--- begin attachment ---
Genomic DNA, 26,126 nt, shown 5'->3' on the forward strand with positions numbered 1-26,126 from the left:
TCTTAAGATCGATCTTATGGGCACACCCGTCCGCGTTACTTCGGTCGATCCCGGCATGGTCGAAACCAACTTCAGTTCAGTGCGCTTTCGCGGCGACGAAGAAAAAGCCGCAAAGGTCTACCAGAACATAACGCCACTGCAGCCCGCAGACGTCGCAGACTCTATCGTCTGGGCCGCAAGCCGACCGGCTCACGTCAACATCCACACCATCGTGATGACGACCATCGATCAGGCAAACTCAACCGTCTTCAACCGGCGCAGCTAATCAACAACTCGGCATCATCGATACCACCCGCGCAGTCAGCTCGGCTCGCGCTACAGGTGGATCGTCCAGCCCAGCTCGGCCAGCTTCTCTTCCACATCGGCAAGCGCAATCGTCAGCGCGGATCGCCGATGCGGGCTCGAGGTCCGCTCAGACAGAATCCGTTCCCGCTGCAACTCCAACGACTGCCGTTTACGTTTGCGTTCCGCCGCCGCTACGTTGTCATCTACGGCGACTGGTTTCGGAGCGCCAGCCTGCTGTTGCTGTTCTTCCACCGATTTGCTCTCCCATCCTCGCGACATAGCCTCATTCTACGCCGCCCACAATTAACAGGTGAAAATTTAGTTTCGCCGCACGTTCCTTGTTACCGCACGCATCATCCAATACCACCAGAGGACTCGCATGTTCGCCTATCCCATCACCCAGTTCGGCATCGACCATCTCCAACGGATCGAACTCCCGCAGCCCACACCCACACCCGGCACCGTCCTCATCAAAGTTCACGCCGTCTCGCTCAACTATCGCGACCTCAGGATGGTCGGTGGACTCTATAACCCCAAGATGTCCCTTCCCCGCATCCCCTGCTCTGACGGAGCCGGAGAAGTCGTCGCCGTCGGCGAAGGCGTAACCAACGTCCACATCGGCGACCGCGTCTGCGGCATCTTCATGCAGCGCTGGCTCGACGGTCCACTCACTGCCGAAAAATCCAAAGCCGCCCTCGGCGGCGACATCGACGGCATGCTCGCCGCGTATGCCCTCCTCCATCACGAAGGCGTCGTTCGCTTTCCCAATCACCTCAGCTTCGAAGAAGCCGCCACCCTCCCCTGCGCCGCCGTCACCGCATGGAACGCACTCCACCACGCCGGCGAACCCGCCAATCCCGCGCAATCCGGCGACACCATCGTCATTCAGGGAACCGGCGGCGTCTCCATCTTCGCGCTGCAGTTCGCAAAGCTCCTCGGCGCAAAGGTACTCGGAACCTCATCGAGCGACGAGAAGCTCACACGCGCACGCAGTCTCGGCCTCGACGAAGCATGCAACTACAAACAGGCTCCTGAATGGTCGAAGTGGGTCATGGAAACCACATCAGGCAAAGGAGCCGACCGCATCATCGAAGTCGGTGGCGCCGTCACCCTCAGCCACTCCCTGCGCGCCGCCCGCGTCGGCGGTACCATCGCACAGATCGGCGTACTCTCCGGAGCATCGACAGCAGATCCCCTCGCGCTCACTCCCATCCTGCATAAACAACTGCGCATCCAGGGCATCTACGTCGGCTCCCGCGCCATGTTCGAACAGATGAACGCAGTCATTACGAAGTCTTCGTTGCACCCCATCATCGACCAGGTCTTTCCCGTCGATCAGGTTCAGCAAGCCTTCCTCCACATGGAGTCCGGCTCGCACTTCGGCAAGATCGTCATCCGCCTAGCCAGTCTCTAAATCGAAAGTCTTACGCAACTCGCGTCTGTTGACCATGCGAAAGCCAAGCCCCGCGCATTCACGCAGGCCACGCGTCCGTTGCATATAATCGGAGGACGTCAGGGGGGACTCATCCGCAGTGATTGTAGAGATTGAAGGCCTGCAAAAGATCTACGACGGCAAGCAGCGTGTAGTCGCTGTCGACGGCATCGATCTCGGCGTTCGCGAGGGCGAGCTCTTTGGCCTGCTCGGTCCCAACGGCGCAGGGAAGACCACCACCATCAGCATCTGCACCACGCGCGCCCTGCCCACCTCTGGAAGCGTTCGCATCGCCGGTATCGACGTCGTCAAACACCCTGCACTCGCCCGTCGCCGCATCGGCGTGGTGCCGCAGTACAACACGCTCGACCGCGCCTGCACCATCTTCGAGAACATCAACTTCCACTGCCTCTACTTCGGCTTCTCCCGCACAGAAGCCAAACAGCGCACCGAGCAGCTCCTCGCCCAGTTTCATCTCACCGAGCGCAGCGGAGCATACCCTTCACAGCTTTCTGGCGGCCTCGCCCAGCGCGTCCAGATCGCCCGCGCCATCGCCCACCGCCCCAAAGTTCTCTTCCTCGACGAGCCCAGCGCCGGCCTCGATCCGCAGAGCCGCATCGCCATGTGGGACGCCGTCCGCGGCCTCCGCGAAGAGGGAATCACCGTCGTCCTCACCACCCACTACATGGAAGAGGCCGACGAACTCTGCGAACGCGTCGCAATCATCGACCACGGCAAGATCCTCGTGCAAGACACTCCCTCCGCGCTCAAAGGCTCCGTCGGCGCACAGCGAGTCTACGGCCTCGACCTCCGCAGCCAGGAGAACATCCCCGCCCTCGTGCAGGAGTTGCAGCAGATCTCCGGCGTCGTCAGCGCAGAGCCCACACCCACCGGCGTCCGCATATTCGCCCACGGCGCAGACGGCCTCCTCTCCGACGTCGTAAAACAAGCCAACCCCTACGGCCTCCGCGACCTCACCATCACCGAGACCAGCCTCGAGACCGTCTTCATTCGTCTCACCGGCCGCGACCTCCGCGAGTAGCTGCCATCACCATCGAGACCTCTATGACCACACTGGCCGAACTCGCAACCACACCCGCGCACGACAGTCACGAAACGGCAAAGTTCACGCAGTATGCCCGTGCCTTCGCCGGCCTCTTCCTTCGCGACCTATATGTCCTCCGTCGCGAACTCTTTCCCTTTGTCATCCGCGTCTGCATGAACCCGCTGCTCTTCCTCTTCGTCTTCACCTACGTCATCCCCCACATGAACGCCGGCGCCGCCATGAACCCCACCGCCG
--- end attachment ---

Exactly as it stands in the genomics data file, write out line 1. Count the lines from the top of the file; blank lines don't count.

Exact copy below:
Genomic DNA, 26,126 nt, shown 5'->3' on the forward strand with positions numbered 1-26,126 from the left: